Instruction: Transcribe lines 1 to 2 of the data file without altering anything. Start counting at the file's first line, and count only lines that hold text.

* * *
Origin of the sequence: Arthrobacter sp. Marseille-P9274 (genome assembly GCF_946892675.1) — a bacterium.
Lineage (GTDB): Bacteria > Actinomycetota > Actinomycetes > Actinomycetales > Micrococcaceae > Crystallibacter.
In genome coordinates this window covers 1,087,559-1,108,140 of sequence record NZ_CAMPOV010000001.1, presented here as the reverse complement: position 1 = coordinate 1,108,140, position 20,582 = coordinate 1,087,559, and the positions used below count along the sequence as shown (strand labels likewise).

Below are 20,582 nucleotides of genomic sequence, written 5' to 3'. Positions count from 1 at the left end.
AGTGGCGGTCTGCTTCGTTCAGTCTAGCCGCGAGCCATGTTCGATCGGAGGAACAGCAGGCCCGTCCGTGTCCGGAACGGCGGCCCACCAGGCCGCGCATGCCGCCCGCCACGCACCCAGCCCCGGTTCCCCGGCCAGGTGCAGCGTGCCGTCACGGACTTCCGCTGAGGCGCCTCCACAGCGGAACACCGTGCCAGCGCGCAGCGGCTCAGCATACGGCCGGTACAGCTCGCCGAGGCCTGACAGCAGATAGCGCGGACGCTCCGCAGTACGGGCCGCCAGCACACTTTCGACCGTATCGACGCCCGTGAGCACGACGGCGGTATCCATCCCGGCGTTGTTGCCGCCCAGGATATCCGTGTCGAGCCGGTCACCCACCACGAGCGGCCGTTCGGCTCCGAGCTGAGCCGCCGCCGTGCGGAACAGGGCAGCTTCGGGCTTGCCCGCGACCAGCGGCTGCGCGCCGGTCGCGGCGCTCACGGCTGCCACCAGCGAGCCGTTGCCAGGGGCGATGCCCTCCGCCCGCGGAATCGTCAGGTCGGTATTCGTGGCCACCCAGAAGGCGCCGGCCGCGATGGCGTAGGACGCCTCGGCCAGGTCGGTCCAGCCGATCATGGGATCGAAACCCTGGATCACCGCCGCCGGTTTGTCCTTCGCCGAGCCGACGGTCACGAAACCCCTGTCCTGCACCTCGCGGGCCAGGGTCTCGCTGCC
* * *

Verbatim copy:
Origin of the sequence: Arthrobacter sp. Marseille-P9274 (genome assembly GCF_946892675.1) — a bacterium.
Lineage (GTDB): Bacteria > Actinomycetota > Actinomycetes > Actinomycetales > Micrococcaceae > Crystallibacter.